It started at work, with a Happy Birthday email addressed to ‘Beverly’ titled ‘Yo Bev!’
Who the hell is Beverly?
I assumed the initial email was likely sent to a massive group of people throughout the company — if not everyone. One thousand plus emails later, I felt I jinxed myself.
I shuffled through the emails, deleting them one by one — Happy Birthday, Happy Birthday, Happy Birthday. There were important emails stuffed in between the garbage, some pending urgent responses. There was no end to the messages.
How many people did this Beverly know? Why was I on this email?
When will it end?
Beverly’s Birthday Wishes were stale and kind at the same time, hoping she had the greatest day of her life, so on and so forth. Others demanded immediate removal from the email chain. As if they thought some powerful email forces would take note, shuffle through thousands of names and remove each of them one by one, per request. Not today, your Majesty.
My annoyance was building. I imagined myself responding with the most powerful reply to end all replies; everyone would see it sweep across their screens, blown away at their desks like the man in the Maxell “Blown Away Guy” advertisement.
Damn. Kirsten’s badass, they’d whisper in shock and awe.
But I would only add to the influx of everyone’s inboxes and further infuriate others. Likely for the soft hints of sarcasm I wouldn’t be able to contain. Instead, I promoted myself to armchair expert for the day, gathered the juiciest responses to the ‘Yo Bev!’ email and analyzed their hidden meanings.
“I don’t know how this happened, but you have people from Middlefield, OH on this email chain…”
This employee has pride in their town. More than likely he grew up there, married his childhood sweetheart, nuclear family. I pictured Middlefield as a delightful town chock full of wholesome values where nothing happens — the good life. If something went awry, the town Sheriff would solve it within a half hour.
“I don’t know who Beverly is, sorry.”
Who asked if you did? This individual is in the upper echelon of the employee hierarchy. Beverly? Birthday? Those things don’t exist in my air. Begone peasant email. Shoo, shoo.
“I would appreciate it if ‘Reply All’ is not selected when replying as it is very disruptive.” (With their boss and the initial senders boss carbon copied)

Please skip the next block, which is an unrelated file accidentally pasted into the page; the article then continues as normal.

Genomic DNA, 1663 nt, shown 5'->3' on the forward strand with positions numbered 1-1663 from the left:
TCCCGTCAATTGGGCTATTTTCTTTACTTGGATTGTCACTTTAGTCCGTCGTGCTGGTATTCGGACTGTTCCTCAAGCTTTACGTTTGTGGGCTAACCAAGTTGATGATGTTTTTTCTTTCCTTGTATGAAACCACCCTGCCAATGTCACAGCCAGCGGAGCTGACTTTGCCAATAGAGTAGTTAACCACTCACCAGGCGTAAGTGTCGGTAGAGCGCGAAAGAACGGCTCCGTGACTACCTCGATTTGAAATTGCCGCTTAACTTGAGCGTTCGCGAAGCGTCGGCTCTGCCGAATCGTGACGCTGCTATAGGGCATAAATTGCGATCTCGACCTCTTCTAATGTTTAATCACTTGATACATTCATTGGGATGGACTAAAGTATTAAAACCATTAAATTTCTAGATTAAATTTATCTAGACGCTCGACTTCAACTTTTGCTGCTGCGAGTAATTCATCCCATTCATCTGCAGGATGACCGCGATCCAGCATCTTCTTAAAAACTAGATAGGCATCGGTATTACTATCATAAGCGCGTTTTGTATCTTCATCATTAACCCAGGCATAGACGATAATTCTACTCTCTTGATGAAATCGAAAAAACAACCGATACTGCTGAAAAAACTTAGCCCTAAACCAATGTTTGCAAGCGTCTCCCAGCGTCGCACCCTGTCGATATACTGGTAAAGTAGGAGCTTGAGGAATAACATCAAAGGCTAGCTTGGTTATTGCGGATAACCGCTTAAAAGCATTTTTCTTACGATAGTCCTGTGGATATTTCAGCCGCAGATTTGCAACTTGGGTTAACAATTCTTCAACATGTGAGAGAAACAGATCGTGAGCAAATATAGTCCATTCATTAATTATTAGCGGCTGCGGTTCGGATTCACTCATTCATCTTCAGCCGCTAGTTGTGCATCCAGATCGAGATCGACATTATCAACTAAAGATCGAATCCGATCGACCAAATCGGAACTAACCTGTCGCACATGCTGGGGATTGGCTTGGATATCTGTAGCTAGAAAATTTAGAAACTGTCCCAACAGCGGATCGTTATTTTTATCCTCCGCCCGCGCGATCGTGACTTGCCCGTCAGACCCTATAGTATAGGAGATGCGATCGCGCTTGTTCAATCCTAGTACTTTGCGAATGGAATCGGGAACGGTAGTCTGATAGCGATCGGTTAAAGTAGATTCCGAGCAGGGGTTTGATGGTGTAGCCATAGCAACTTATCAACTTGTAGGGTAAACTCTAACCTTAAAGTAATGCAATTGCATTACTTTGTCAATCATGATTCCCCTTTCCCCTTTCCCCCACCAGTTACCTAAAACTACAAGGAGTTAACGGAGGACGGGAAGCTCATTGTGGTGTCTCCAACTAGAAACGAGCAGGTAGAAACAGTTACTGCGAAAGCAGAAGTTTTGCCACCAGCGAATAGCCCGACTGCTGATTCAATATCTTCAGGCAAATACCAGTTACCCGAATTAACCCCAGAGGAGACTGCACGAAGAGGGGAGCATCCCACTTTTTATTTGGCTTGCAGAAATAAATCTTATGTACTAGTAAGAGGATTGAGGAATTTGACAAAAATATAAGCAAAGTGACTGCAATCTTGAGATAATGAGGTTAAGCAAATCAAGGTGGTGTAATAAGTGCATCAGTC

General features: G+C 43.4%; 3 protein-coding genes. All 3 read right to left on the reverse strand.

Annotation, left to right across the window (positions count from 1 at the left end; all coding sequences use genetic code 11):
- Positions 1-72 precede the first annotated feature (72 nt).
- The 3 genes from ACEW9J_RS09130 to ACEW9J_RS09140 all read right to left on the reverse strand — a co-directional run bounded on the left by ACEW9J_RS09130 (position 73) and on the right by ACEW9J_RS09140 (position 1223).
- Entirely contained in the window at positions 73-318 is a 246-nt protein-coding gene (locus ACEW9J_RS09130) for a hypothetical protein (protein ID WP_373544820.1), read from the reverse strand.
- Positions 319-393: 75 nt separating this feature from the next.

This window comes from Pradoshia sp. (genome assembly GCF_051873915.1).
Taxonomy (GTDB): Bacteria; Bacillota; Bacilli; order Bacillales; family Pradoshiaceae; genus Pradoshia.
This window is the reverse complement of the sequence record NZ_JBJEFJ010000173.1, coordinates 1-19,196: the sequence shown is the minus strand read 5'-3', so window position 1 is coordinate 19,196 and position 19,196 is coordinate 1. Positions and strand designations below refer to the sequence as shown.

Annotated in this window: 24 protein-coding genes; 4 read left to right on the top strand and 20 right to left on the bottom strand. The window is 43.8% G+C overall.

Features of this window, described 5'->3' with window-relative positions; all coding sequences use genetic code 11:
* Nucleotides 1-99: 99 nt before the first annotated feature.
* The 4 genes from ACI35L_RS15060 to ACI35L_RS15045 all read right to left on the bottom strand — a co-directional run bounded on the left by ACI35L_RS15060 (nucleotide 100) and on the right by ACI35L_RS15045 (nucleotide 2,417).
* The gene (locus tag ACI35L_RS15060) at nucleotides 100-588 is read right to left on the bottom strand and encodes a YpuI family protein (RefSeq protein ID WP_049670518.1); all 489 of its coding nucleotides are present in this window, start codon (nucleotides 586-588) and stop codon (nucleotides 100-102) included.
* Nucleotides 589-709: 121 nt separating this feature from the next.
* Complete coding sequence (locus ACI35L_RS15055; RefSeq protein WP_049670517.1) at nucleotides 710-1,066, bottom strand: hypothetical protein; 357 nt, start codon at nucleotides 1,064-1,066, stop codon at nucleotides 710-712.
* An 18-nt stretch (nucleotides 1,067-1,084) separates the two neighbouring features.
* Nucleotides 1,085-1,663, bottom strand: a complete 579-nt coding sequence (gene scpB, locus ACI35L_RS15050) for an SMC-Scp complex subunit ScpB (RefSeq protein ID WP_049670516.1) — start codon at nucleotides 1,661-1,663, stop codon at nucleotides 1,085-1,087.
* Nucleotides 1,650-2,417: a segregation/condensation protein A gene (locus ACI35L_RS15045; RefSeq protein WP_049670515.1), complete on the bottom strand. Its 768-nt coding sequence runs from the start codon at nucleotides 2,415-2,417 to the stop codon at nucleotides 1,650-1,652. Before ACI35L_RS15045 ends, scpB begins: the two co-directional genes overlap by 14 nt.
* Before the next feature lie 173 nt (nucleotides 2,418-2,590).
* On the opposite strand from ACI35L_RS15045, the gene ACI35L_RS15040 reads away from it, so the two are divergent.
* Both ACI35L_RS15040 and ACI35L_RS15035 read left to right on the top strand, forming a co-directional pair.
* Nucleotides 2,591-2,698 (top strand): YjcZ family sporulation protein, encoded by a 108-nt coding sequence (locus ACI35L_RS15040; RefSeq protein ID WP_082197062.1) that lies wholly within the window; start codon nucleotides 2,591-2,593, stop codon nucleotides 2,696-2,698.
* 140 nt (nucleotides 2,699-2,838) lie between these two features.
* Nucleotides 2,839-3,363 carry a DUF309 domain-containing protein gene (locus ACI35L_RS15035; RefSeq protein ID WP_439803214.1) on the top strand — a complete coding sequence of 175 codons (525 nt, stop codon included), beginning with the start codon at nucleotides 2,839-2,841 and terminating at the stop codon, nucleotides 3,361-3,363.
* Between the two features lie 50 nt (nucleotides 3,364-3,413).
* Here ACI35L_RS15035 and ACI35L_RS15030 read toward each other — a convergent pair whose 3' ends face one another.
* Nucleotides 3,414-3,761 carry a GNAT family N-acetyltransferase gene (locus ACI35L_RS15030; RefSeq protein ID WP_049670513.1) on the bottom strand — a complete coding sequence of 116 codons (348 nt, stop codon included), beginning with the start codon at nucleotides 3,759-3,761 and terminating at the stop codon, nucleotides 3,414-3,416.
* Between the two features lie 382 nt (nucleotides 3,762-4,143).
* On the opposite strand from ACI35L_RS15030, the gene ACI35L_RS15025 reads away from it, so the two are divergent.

They expose the guilty party, getting off on the thought of their co-workers’ punishment. They’re the ones who refresh their inbox, eager for the reply. They draft several responses, an arsenal of comebacks and put-downs ready to go, preparing to battle in a war they’ll mainly fight in their head.
“Not sure how I was added to this thread, but Happy Birthday!”
This individual works from home and does nothing, but doesn’t want to be exposed and lose their chill lifestyle. They maintain the illusion of consistent productivity by responding to random emails as proof they did something at work. With so many witnesses available, why miss out on a golden opportunity?
“I seem to have been put on this list in error, who is in charge of compiling this list?”
She’s upset and there’s a great chance she’ll file a complaint to Human Resources. Who is in charge of this list? I demand your head! She wants a word with the owner of “The List”. She wants to rip them out root and stem for the travesties that befell her inbox and return justice and honor to the workplace.
“Here we go again, Happy Anniversary Bannon!”
I know what they’re up to with these responses. Let me reply all too, so I can show that I know everyone keeps responding on purpose and be snarky about it.
“Happy Birthday Beverly from the office in Ireland!”
Oh wow, this email reached us, this far away? They must care! Employees halfway across the world from the main office are clearly forgotten. The subtle mention of their location serves as a striking reminder of their distance and their desire to keep the lines of communication open. Layoffs are likely ahead.
“Please remove me,” and “Same”
These two are slightly different and quite similar at the same time.
Please remove me: This employee is just business, no time to explain. Harsh, but understands the power of tiny pleasantries such as ‘Please’ and the occasional smiley may help to soften the bluntness of their request.
Same: These employees piggyback off the ones who already requested to be removed. They’re in too much of a hurry to explain further, or question why they received the email. They don’t celebrate birthdays because time doesn’t exist. They are robots who want to move on from their piece of lettuce for lunch, work their 17th hour straight supported by countless energy drinks while sacrificing time with family and friends to work toward that big promotion.
I kid. I kid.
I should be grateful, I spent the greater part of my day laughing at the fact everyone was doing the same thing that they wanted to avoid. It was better than letting it annoy me and consume my mood. Besides, I ended the day with egg on my face as well with the discovery of the ‘Ignore’ button. All I had to do was select one of the responses and they’d all filter straight to the deleted items folder. Duh.
I could’ve done this with the first email and went about my day undisturbed. Ah well. One thing I learned as I got older is to make light of life’s little surprises.
Most things aren’t worth getting upset over.